Sen. McConnell Introduces Coronavirus Stimulus Measures

Illustration for article titled Sen. McConnell Introduces Coronavirus Stimulus Measures
Photo: Mandel Ngan (Getty Images)

The COVID-19 pandemic isn’t just a threat to our personal health, it has also presented a massive challenge to our economic well being. Many companies have already laid off workers, and those who are still working face shorter hours and possible exposure to the virus. Those who have been given paid leave for the next two weeks are uncertain of what happens next. Hopefully, today’s news can provide at least a little reassurance.

CBS News reports that on Thursday morning, Sen. Mitch McConnell (R-Ky.) unveiled the third package of measures intended to respond to the current crisis. These new measures are meant to target the economic ramifications of the pandemic and will potentially cost up to $1 trillion dollars. Included in the package are direct payments of up to $3,000 to American families depending on both wealth and how large the family is. The first payment is set to be distributed in April with another in May should the crisis still be ongoing. No word yet on how they intend to get the money to citizens. I can’t imagine having a large group of people all going to the bank to cash a check would be the smartest thing right now.

Also included in the package are a series of measures designed to keep businesses both small and large afloat through this severe dropoff.


From CBS News:

The administration’s request also includes $300 billion in small business loans, $50 billion for the beleaguered airline industry and $150 billion for other “severely distressed” industries. The small business loans would apply to employers with 500 or fewer employees, and cover 100% of six weeks of payroll. Businesses must compensate all employees for eight weeks from the time the loan is disbursed in order to qualify.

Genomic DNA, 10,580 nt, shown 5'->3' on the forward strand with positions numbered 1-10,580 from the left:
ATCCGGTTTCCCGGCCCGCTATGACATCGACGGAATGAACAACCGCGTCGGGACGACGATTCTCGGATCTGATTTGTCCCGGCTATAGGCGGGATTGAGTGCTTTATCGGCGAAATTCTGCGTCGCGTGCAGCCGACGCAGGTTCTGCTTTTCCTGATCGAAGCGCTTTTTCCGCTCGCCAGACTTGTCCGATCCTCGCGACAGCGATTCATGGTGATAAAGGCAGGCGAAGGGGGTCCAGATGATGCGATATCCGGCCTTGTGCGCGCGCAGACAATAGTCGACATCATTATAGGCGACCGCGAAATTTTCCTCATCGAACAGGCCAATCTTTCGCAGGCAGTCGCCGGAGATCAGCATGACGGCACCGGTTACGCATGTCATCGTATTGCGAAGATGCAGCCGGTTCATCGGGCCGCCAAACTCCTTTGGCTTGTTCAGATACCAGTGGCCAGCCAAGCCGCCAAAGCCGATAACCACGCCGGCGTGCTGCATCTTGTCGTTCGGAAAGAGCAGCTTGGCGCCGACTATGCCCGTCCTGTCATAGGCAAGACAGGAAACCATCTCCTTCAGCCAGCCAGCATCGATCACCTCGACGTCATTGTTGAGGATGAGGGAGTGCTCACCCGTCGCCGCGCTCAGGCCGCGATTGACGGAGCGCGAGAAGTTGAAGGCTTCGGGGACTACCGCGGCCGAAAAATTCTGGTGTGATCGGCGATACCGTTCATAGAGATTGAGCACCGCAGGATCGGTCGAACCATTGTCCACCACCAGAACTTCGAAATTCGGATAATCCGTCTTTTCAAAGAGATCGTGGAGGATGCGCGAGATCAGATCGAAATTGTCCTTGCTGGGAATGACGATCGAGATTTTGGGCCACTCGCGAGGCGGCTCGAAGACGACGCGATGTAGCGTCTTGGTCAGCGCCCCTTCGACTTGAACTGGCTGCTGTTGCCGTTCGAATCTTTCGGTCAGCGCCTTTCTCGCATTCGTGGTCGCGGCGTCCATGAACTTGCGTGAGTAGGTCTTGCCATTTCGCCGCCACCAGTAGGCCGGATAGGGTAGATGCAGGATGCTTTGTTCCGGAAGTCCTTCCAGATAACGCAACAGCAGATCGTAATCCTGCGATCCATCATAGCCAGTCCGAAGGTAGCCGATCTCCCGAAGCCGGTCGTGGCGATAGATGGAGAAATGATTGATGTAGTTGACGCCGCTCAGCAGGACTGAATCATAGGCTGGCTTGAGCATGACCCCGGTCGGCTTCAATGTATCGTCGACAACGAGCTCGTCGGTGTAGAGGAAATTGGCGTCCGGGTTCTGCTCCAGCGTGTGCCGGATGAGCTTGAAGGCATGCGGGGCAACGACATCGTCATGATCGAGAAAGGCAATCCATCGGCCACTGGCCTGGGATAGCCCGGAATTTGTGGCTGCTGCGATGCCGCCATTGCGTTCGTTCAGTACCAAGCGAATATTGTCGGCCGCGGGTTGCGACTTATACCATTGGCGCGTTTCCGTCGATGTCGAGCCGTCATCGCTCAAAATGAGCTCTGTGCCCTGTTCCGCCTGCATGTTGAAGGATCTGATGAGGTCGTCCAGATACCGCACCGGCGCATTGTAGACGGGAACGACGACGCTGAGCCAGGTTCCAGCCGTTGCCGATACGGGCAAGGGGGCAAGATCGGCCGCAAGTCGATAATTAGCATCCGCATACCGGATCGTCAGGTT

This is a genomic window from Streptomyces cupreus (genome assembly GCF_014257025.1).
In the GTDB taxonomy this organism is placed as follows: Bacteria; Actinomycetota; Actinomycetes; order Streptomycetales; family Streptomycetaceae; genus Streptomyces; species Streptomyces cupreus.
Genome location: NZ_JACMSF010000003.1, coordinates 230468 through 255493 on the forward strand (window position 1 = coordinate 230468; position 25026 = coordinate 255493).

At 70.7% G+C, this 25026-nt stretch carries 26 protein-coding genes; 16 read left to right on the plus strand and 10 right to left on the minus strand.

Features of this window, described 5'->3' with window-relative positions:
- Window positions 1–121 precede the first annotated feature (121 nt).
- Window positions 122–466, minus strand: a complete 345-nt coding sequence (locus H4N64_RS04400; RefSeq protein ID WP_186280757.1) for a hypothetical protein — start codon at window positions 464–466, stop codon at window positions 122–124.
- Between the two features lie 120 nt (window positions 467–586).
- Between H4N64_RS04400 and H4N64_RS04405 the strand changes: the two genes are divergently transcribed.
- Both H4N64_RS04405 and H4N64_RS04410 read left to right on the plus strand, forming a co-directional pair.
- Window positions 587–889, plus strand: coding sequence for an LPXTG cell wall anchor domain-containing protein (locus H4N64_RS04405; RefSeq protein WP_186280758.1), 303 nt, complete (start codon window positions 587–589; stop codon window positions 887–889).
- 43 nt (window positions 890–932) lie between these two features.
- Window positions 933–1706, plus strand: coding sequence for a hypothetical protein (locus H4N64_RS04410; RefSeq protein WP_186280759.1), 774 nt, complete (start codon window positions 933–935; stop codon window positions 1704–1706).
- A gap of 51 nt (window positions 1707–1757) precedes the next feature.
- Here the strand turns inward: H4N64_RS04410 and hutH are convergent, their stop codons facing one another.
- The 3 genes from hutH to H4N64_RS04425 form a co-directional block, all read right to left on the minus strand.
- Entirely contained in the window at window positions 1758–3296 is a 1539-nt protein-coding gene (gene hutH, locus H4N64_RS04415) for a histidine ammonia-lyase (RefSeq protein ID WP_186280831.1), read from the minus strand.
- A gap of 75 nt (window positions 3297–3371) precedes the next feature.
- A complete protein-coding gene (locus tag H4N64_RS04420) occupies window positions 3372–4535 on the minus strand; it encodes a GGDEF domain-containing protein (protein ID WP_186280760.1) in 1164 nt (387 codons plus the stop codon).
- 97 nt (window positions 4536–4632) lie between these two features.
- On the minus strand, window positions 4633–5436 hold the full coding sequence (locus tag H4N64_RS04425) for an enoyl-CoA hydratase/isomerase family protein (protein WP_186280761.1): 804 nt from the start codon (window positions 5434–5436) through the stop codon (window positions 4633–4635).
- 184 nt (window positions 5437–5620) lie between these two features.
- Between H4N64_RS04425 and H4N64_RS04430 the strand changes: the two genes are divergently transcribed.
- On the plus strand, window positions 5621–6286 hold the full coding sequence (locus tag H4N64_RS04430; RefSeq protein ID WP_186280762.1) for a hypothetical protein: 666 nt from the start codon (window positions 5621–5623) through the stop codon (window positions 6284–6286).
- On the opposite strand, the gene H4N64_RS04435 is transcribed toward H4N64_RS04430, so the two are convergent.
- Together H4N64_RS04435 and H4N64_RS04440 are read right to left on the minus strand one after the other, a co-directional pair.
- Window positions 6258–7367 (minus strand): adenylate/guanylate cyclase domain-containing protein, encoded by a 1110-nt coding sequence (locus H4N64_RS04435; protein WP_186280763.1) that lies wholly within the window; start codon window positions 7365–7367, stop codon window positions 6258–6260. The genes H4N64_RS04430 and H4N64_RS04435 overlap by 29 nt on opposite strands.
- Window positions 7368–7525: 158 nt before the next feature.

My hope is that the small business loan will allow employees in non-essential sectors to be able to have paid leave and stay home during the crisis. If it’s not absolutely necessary for people to be exposed to other people, then they shouldn’t have to be. Also, should the loans be used to help cover essential expenses such as rent and payroll, they will be converted into grants and the businesses will not be expected to pay them back.

This is an unprecedented level of public spending from the party of fiscal responsibility but this an unprecedented event. I’m glad that partisan politics, for the most part at least, are being put aside to help Americans navigate this growing crisis that is set to have long term effects on both our healthcare and financial systems.


There is no word yet on when the package will be finalized but the goal is for it to go to a vote next week.

Jr Staff Writer @TheRoot. Watcher of wrestling, player of video games. Mr. Steal Your Disney+ Password.

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Raineyb1013, Misfit Black Girl Island Denizen

Loans for small business a handout to big ones. Republicans lie when they claim not to like socialism. They love it for the rich and the corporations; they hate it for you.

They care about protecting people from a pandemic so long as they have enough money to donate to tehir asses; they don’t care a whit about you. So the next time someone says some dumb shit about socialism let them know to shut the fuck up. I’d like some of that socialism please because rugged individualism never fucking worked and anyone who tells you that that’s how they or their ancestors got ahead is a goddamn liar.

Why are we bailing out teh airlines who, after getting a big fat fucking tax cut, didn’t take any money and make up a rainy day fund, they used it to buy back their own stock. Are they still allowed to do so after this bail out? What are these other “extrmely distressed” industries?

Are the richest companies in the world still being excluded from having to pay their workers after laying them off due to this virus?